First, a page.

## 4. Efficiency and precision

For practical purposes, an efficient computation is one that gives answers in relatively short human time scales (seconds, minutes, hours or days) at a cost we can afford to pay. Computer scientists make quantitative comparisons between different algorithms by associating a cost with each step of the algorithm, and with the amount of memory required to hold the data. This abstracts the idea that physical computers have a limited size (memory) and maximum rate of elementary calculation steps per unit time. In most cases, ‘efficient’ means the algorithms use resources that scale as a simple polynomial (like *N*^{2}) of the size *N* of the problem.

If we could efficiently simulate a quantum algorithm on a classical computer, we would immediately have a classical algorithm that is sufficiently good to render the quantum algorithm superfluous. To prove an algorithmic speed up for a quantum algorithm, we have to prove that no classical algorithm of any type can do as well: such proofs are, in general, very difficult. Shor (1997) only found the ‘best-known’ algorithm for factoring, there is no proof something classical and faster cannot be found in future.

Just as we cannot usually make a perfect measurement that determines exactly how long or heavy something is, we also generally have to represent numbers in a computer to a fixed precision. As the computation proceeds, the errors due to the fixed precision slowly grow. For very long computations, they can overwhelm the answer and render it useless. The accuracy we require for our answer thus places another demand on how much memory and time we need to perform our computation. Starting out with a higher precision to represent our numbers allows high precision for the answer. If we represent our numbers as floating point with an exponent, e.g. 0.1011101101×2^{4}, then for an error of size *ε*, the number of bits (binary digits) of precision is . For the example just given, which has 10 bits of precision, *ε*=2^{−10}. Efficient algorithms require resources (time and memory) that scale as . Algorithms running on digital computers, that store their numbers in this binary format, usually have this logarithmic scaling for precision. However, for computers that store information in a unary encoding, such as quantum simulators, the errors will scale as 1/*ε*, thus requiring exponentially more resources for the same increase in precision as their binary encoded counterparts.

As well as errors arising from the limited precision, the operation of the computer itself may be imperfect and introduce random errors. In our present-day classical computers, such errors are so unlikely to happen that we can forget about them. In contrast, error correction for digital quantum computation will be essential beyond about 100 qubits and 100 computational steps.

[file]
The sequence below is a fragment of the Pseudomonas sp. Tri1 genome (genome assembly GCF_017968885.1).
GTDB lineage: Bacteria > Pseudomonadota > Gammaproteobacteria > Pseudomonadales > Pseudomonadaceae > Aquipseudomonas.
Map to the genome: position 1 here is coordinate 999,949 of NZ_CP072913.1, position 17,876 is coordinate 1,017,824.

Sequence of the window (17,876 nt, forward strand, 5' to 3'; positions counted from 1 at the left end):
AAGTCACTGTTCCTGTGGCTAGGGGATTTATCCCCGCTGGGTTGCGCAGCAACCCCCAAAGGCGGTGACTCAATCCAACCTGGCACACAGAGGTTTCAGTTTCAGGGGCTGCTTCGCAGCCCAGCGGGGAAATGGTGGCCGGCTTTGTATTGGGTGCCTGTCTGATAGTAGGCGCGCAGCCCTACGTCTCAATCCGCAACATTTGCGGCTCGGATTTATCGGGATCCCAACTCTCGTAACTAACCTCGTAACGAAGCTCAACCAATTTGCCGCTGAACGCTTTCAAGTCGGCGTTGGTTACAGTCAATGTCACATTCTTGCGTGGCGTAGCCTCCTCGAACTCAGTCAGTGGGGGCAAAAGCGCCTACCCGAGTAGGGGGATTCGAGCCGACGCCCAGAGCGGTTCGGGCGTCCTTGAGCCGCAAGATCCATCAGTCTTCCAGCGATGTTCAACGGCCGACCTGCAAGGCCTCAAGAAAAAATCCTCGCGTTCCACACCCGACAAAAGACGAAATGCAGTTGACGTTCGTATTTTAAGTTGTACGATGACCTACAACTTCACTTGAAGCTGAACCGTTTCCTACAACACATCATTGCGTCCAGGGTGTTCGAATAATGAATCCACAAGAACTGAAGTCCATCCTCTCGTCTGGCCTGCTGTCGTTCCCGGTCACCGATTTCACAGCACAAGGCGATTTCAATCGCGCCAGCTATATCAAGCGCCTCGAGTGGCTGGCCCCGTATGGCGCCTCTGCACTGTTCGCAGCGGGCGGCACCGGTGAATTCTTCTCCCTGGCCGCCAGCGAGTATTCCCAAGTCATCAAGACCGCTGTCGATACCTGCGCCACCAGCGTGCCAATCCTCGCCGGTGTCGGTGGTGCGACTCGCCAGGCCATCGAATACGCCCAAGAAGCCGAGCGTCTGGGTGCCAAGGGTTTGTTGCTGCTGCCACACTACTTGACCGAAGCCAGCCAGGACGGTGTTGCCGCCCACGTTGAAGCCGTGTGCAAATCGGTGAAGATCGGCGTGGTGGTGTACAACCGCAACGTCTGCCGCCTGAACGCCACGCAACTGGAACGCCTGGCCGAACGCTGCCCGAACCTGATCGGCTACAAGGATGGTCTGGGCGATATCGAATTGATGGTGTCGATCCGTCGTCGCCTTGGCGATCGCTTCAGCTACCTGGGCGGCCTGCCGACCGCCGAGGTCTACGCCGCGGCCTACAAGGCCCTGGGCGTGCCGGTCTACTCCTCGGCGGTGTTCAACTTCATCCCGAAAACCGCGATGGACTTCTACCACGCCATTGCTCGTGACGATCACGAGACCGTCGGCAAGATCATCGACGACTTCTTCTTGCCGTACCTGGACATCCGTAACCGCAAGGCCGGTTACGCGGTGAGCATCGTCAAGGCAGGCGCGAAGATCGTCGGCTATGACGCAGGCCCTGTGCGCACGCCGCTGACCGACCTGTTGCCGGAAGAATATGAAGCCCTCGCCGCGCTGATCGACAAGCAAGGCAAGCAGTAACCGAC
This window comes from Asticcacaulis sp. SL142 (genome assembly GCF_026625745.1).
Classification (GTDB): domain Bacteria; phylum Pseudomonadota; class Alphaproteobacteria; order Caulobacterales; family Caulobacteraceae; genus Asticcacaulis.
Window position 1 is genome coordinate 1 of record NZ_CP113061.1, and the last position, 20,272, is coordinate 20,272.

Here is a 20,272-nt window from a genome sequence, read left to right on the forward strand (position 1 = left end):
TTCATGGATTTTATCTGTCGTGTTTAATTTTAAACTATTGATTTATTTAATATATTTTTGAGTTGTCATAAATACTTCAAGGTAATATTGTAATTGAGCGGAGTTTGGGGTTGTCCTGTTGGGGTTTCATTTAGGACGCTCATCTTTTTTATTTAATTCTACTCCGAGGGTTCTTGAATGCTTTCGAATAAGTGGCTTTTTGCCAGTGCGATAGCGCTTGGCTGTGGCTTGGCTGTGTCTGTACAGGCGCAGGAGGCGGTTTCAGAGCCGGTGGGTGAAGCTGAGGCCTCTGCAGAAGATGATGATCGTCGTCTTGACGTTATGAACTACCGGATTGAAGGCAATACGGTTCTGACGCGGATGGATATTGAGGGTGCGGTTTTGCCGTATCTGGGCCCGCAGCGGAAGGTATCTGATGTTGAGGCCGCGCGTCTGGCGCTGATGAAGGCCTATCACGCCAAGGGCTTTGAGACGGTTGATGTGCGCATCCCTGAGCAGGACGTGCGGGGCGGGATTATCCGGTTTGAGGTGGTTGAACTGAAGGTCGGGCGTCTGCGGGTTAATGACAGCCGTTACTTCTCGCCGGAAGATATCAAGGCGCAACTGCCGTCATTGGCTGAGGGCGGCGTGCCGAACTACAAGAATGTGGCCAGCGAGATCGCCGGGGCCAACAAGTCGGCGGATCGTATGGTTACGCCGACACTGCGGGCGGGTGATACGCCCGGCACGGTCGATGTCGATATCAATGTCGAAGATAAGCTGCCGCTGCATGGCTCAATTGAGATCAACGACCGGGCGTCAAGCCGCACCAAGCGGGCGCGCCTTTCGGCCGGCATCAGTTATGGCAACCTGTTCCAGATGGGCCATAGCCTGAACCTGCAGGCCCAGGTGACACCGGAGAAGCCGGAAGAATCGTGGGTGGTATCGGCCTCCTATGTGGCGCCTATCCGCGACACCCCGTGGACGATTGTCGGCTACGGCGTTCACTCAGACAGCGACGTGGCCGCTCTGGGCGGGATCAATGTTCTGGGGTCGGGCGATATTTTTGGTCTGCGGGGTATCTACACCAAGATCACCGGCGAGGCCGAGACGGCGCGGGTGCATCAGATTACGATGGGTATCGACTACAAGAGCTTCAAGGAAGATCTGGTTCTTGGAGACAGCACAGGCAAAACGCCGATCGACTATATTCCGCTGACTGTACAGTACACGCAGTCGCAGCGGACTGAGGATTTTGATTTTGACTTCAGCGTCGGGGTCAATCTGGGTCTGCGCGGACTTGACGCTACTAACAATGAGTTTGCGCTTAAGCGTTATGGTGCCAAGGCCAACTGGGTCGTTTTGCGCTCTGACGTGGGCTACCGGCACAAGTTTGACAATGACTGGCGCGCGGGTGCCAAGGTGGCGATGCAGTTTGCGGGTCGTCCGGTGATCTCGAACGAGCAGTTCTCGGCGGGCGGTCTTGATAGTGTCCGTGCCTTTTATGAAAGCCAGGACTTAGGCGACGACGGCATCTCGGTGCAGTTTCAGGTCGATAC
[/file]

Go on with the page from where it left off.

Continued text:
## 5. Quantum simulation of quantum systems

The main reason why classical simulations of quantum systems are not efficient is because the memory required scales exponentially in the system size, due to the exponential number of quantum superpositions. This can be solved by using the efficient storage achieved by quantum computers. Mapping the Hilbert space of the system directly onto the Hilbert space of the quantum computer gives us efficient memory use. We also require that a quantum simulator can run using an efficient number of time steps. Lloyd (1996) showed that the Hamiltonian evolution of the quantum system can be decomposed into a sequence of standard Hamiltonians by using the Trotter approximation. Each standard Hamiltonian is applied for a short time to build up the desired evolution. The number of steps required scales polynomially in the accuracy, so this part of the algorithm is also efficient.

However, any small errors or imperfections in the operation of the quantum simulator will affect the result in a linear rather than logarithmic way, because the system is mapped directly onto the quantum simulator, rather than being binary encoded into numbers in qubit registers. Consequently, we will need exponentially more resources to correct for these errors. This raises the prospect of crippling error-correction requirements for practical quantum simulators (Brown *et al.* 2006).

Quantum simulation has much in common with analogue computation in the way the data are encoded. It shares the problem that an extra bit of precision requires a doubling of the resources. However, this suggests two avenues for the development of quantum simulation that have not yet been well explored. Firstly, looking back at the era of analogue computation can teach us lessons on how to make quantum simulation practically useful, despite the unfavourable scaling of the resources. Secondly, we can consider quantum versions of analogue computation for quantum-simulation architectures. We discuss both these ideas in the next sections.

## 6. Analogue computing

Despite the exponential saving in memory gained through binary encoding, the earliest computers did not use it. From the invention of the astrolabe for plotting the heavens in around 200 BC, through the slide rule, and mechanical differential analyser (Thomson 1876), these computational devices represented the quantity they were computing as the size of some part of the apparatus. If you wanted a more accurate answer, you had to build a larger device: for another bit of precision, it would need to be twice the size. Yet, for the problems that these machines were designed to solve, they were very effective in practice.